Diet in HIV / AIDS patients



The symptoms  or complications  associated with HIV/AIDS  or their medication  may include nausea, vomiting, diarrhea, decreased appetite, oral thrush, dysphagia, weight loss, weight gain, dyslipidemia, insulin resistance, fat accumulation, opportunistic  infections, dehydration, micronutrient deficiencies, malabsorption, and taste changes.

The attendant or the patient is advised to follow the dietary changes according to the problem he/she faces.



Take small, frequent meals.

Try bland foods (for example, potatoes, rice, canned fruits, dry crackers, or toast).

Notice patterns of when nausea occurs and avoid offering food at these times.

Position the patient at meals sitting up instead of lying down.

Suggest eating in a cool environment, eating slower, and providing foods at room temperature.

Don’t provide drinks during mealtime; separate liquids from solids.

Don’t serve high-fat, greasy foods or strong- odor foods, such as ripe cheese and fish.



Suggest small, frequent meals. Provide clear, cool liquids between meals.

Try bland foods (for example, potatoes, rice, canned fruits,).

Patient should eat slowly.

Don’t serve high-fat, greasy foods or strong- odor foods, such as ripe cheese and fish.



Provide high soluble fiber (for example, rice, oatmeal, and white bread, potatoes without skin, bananas, peeled apples/applesauce, and mangoes).

Eliminate foods that exacerbate these symptoms, such as high-fat dairy.

Provide electrolyte- replacing fluids (for example, broths, fruit juices, and oral hydration drinks).

Suggest small, frequent meals.

Try offering yogurt with active cultures or acidophilus.

Don’t give high-dose vitamin C supplements, laxative teas, foods containing sorbitol (sugar-free candy and gums), lactose-rich dairy, caffeine, and high-fat foods.



Suggest small, frequent meals.

Provide nutrient-dense foods (for example, milk shakes, lean meats/poultry/fish, eggs, nut butters, vegetables, fruits, and whole grains).

Don’t recommend large meals.



Serve softer, colder foods and fluids with meals.

Encourage good oral hygiene.

Don’t serve salty, hot, spicy, or acidic foods (citrus fruits, tomato-based products, vinegar/ vinegar-based products).



Moisten foods with sauces and serve softer foods (for example, oatmeal, mashed potatoes, pudding, scrambled eggs, milk shakes, and yogurt).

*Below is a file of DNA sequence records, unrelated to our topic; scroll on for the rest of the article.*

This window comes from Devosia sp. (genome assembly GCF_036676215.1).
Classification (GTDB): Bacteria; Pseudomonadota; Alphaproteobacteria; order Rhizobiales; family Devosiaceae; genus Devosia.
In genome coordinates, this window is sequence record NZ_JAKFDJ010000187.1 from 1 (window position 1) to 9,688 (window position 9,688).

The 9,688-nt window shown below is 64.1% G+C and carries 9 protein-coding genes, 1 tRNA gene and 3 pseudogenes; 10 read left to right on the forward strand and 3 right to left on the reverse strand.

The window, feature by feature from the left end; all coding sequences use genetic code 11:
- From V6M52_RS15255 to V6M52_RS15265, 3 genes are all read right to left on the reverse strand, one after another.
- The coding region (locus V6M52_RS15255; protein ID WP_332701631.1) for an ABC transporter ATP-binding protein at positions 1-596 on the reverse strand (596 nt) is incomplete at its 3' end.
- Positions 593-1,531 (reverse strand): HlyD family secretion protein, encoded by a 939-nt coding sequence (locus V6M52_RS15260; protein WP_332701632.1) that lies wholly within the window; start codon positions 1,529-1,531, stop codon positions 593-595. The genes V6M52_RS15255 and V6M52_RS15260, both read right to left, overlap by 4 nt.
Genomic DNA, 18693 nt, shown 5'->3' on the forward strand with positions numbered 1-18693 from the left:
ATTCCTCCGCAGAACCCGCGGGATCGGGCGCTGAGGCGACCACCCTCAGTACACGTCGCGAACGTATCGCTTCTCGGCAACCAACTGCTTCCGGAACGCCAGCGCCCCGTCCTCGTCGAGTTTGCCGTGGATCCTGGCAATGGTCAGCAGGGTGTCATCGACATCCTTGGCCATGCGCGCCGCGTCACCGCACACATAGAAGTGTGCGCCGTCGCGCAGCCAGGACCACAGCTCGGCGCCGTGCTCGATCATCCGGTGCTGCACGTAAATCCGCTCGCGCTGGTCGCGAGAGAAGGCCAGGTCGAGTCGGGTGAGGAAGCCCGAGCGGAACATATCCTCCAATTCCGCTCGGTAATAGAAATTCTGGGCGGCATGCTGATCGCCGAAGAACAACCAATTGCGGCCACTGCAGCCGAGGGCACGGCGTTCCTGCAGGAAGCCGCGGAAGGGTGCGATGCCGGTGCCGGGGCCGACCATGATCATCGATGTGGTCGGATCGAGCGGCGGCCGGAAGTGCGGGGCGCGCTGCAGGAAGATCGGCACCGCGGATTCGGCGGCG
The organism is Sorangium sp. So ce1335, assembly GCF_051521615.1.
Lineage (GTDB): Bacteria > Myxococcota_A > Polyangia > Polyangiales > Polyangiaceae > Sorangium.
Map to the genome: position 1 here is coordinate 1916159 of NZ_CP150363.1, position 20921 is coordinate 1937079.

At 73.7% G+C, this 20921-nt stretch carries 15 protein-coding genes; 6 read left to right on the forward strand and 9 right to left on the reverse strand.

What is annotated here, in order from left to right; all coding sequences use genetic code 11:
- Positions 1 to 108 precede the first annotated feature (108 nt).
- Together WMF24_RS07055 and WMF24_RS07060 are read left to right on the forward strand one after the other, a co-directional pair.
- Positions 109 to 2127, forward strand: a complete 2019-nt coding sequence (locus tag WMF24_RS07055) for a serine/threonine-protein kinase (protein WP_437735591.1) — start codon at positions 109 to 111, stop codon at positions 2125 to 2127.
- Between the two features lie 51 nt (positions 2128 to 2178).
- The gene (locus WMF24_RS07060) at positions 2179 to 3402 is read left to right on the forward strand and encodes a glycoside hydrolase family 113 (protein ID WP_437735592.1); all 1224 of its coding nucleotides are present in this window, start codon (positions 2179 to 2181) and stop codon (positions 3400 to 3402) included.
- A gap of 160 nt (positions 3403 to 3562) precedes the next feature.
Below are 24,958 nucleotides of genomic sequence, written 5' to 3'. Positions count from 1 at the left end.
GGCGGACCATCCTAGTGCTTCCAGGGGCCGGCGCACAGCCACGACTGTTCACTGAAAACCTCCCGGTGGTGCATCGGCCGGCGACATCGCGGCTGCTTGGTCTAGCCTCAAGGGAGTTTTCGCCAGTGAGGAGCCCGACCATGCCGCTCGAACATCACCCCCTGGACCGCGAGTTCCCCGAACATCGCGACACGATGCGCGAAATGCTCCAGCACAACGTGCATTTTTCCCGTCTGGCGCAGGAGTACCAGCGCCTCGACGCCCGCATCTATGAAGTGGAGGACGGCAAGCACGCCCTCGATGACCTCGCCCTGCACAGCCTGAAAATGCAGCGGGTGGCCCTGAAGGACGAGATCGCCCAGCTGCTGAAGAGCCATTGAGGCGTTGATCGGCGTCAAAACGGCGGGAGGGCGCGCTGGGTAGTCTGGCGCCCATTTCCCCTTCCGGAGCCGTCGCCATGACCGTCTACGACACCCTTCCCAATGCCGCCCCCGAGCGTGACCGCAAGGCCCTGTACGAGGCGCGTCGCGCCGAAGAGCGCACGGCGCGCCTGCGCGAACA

Provide liquids with meals.

Try dry foods (for example, toast, crackers, and chips).

Don’t provide sticky foods that are difficult to swallow.



Provide small, frequent nutrient-dense meals.

Serve high-protein foods (for example, lean meats, poultry, fish, eggs, milk, yogurt, cheese, legumes, tofu, and nut butters like peanut butter).

Serve high-calorie foods such as milk shakes, trail mixes with fruit and nuts, and cheese and crackers. Add rice, barley, and legumes to soups.

Add dry milk powder or protein powder to casseroles, hot cereals, milks shakes, etc. to increase calories and protein content.

Use oral supplement such as Boost, and Ensure.

If a patient infected with HIV has a decreased dietary intake, asses if nutrition supplements are appropriate.



Use traditional dietary approaches to weight management to achieve healthy weight, including adequate caloric intake, warranted caloric reduction, adequate protein intake, or low/ moderate fat intake.

Prepare food with less fat by steaming, grilling, baking, broiling, or microwaving instead of frying.

Incorporate physical activity. See the table on weight control.

Don’t serve simple sugars such as candy, soda, jelly or other high- sugar foods such as cookies.

Don’t provide excessive dietary fat, especially trans and saturated.



Try low/moderate fat diets (about 30% or less of total calories from fat).

Decrease saturated and Trans fat intake (to less than 10% of total calorie intake).

Increase monounsaturated fats (for example, olive, sesame, and canola oils, and nuts) to 10-15% of total calorie intake.

Incorporate omega-3 fatty acids, such as fatty fish (for example, salmon, sardines) and certain nuts/ seeds (for example, walnuts, and flaxseeds).

Prepare food with less fat by steaming, grilling, baking, broiling, or microwaving instead of frying.

Incorporate physical activity.

Don’t serve simple sugars (for example, candy, soda, and other high- sugar foods such as cookies).



Serve high-fiber foods (frits, vegetables, legumes, and whole grains).

Provide low glycemic index foods (for example, whole grains, fruits, vegetables, and legumes).

Don’t prepare a low- fiber diet.



Recommend adequate fiber (20-35 gm per day), adequate calories, and adequate protein.

Don’t provide a low- fiber diet.



Wash hands with soap and warm water often.

Wash all fresh fruits and vegetables.

Avoid cross contamination of raw and cooked foods.

Refrigerate foods to less than 41*F.

Don’t serve raw or undercooked meats, poultry, fish, shellfish, and eggs.

Don’t purchase unpasteurized dairy products.



Suggest electrolyte-repleting fluids (for example, broths, fruits juices, and oral hydration drinks).

Limit foods high in sodium. Limit caffeine.



Separate medications that cause taste changes from mealtime (if possible).

Add spices and herbs to foods.

Don’t use oral supplements in metallic cans.